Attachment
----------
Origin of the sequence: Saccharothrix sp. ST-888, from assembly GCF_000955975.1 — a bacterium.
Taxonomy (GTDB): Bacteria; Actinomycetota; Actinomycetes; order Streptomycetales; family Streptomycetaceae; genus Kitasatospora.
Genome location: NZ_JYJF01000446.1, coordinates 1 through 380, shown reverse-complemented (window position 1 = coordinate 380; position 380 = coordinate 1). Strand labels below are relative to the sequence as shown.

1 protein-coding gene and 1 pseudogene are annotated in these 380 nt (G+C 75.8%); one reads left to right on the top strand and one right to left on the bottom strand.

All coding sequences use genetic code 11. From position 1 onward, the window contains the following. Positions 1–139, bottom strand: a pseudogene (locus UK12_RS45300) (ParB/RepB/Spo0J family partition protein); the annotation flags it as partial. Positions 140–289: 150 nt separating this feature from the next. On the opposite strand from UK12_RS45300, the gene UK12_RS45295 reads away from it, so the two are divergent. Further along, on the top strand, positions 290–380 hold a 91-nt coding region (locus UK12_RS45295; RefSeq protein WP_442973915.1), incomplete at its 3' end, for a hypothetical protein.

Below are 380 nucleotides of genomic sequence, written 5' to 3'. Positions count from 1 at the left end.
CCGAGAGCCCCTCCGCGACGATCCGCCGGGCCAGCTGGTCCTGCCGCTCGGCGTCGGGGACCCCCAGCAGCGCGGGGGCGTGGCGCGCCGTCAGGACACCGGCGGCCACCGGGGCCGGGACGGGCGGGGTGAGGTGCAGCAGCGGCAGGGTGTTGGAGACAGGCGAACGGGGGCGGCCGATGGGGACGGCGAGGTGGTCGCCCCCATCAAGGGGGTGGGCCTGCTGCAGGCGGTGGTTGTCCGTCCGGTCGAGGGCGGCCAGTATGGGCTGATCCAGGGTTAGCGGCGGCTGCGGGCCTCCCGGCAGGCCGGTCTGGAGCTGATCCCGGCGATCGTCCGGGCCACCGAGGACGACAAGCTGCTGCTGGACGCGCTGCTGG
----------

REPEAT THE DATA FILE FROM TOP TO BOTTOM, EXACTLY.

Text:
Origin of the sequence: Saccharothrix sp. ST-888, from assembly GCF_000955975.1 — a bacterium.
Taxonomy (GTDB): Bacteria; Actinomycetota; Actinomycetes; order Streptomycetales; family Streptomycetaceae; genus Kitasatospora.
Genome location: NZ_JYJF01000446.1, coordinates 1 through 380, shown reverse-complemented (window position 1 = coordinate 380; position 380 = coordinate 1). Strand labels below are relative to the sequence as shown.

1 protein-coding gene and 1 pseudogene are annotated in these 380 nt (G+C 75.8%); one reads left to right on the top strand and one right to left on the bottom strand.

All coding sequences use genetic code 11. From position 1 onward, the window contains the following. Positions 1–139, bottom strand: a pseudogene (locus UK12_RS45300) (ParB/RepB/Spo0J family partition protein); the annotation flags it as partial. Positions 140–289: 150 nt separating this feature from the next. On the opposite strand from UK12_RS45300, the gene UK12_RS45295 reads away from it, so the two are divergent. Further along, on the top strand, positions 290–380 hold a 91-nt coding region (locus UK12_RS45295; RefSeq protein WP_442973915.1), incomplete at its 3' end, for a hypothetical protein.

Below are 380 nucleotides of genomic sequence, written 5' to 3'. Positions count from 1 at the left end.
CCGAGAGCCCCTCCGCGACGATCCGCCGGGCCAGCTGGTCCTGCCGCTCGGCGTCGGGGACCCCCAGCAGCGCGGGGGCGTGGCGCGCCGTCAGGACACCGGCGGCCACCGGGGCCGGGACGGGCGGGGTGAGGTGCAGCAGCGGCAGGGTGTTGGAGACAGGCGAACGGGGGCGGCCGATGGGGACGGCGAGGTGGTCGCCCCCATCAAGGGGGTGGGCCTGCTGCAGGCGGTGGTTGTCCGTCCGGTCGAGGGCGGCCAGTATGGGCTGATCCAGGGTTAGCGGCGGCTGCGGGCCTCCCGGCAGGCCGGTCTGGAGCTGATCCCGGCGATCGTCCGGGCCACCGAGGACGACAAGCTGCTGCTGGACGCGCTGCTGG